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Discover the snail girl era for your mental health reset

The snail girl era is in full swing amongst the Gen Z workforce, but what exactly is the trend all about? Here’s why taking things a little slower might actually do wonders for your productivity. 

Everywhere we look it seems Gen Z are kissing their girl boss teachings goodbye, opting towards a far more health-conscious approach the their work-like balance. 

From bare minimal Mondays to quiet quitting, iterations of the snail girl era popping up across TikTok share one major commonality: conscious self-care has never been more important than now. People are now shifting their mindset completely, guided by the concept that living a more fulfilling and rewarding life doesn’t necessarily depend on working 40 to 50 hours a week. 

Joining Felicity Harley, host of the Healthy-ish podcast, Associate Professor Dr Lena Wang from RMIT University explains why there’s more to this TikTok trend than lazy employees, suggesting the snail girls might have potentially unlocked the secret to productivity. 

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What it means to be a snail girl

Contrary to popular assumption, embracing your snail girl era is not synonymous with being sluggish or idle, “It’s not about laziness,” explains Dr Wang. “It’s just about a way of balancing a lifestyle so that when we work, we work hard, when we take our leisure time, we do it properly.”

The movement is being led by Gen Z, who are pivoting away from some of their predecessors’ attitudes around well-being and work-life balance. For many people, living under the guise of a girl boss has dictated many of their career and lifestyle choices since entering adulthood, where ambition, determination, and working overtime are immensely valued. Now the emerging generation is shining a spotlight on the importance of our mental well-being.

“I think people are starting to realise the way of living and the way of working we have had for so many years is probably not the best,” says Dr Wang, explaining that we often tend to sacrifice our health and well-being for the benefits of achievement. “[The snail girl era] tends to speak to that. People are starting to say no and starting to put more emphasis and attention on themselves.”

Benefits of taking things slow

According to the associate professor, slowing down and pacing ourselves throughout the day can in turn offer enormous mental and physical health benefits. The best part? These positive benefits are not only applicable to our individual well-being but also to our general productivity and ability to perform on the job, something many businesses are beginning to notice.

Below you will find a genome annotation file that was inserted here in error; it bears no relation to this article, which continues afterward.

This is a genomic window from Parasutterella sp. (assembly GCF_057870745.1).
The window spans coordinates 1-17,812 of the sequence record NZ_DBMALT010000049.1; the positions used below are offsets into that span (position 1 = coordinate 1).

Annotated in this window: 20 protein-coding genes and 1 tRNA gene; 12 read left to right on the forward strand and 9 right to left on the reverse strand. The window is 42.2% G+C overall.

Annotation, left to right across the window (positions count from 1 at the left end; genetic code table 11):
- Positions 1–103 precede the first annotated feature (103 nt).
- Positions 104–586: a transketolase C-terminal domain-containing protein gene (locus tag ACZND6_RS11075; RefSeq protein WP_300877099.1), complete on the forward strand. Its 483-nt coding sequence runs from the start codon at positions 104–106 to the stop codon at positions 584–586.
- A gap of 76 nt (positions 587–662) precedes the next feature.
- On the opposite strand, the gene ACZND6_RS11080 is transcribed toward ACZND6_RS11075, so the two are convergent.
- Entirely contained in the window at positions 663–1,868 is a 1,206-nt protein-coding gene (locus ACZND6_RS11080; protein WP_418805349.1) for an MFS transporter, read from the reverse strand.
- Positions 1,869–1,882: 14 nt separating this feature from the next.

“If you are doing things to protect your mental health, you would end up working more productively and efficiently than when you dedicate all your attention to your work,” explains Dr Wang

As Dr Wang says, failing to provide sufficient support and flexibility for employees is one of the most costly mistakes organisations can make, “You can’t have a productive, efficient workforce if people are mentally unwell,” she explains, highlighting the prevalence of burnout in today’s workforce. 

“Mental health and wellbeing is a really important issue to focus on because once you get a more mentally healthy workforce, you get more productivity,” says Dr Wang. 

How to embrace your snail girl era if your boss isn’t onboard

While the expert explains many organisations across the board are beginning to understand the benefits of supporting their employees’ more health-centric approach to productivity, not everyone is bound to be immediately on board with your snail girl antics in the workplace. 

Since marching into your boss’ office with a list of demands isn’t likely to pave the way for your snail girl antics, the professor explains there’s a more subtle approach you can take in setting clear boundaries within your workplace. 

“I would avoid scheduling a lot of heavy meetings on Mondays and Fridays and knowing that people usually want to take it slowly a bit easy on those two days,” explains Dr Wang. “We definitely don’t want any events on those days and would avoid sending difficult emails on those days.”

Essentially, Dr Wang encourages us to structure our work week in a way that promotes a productivity peak while also allowing rest and recuperation, ensuring Mondays and Fridays are set up to be a bit ‘lighter’ than the others. In turn, our mid-week workdays would be crammed with activity.  

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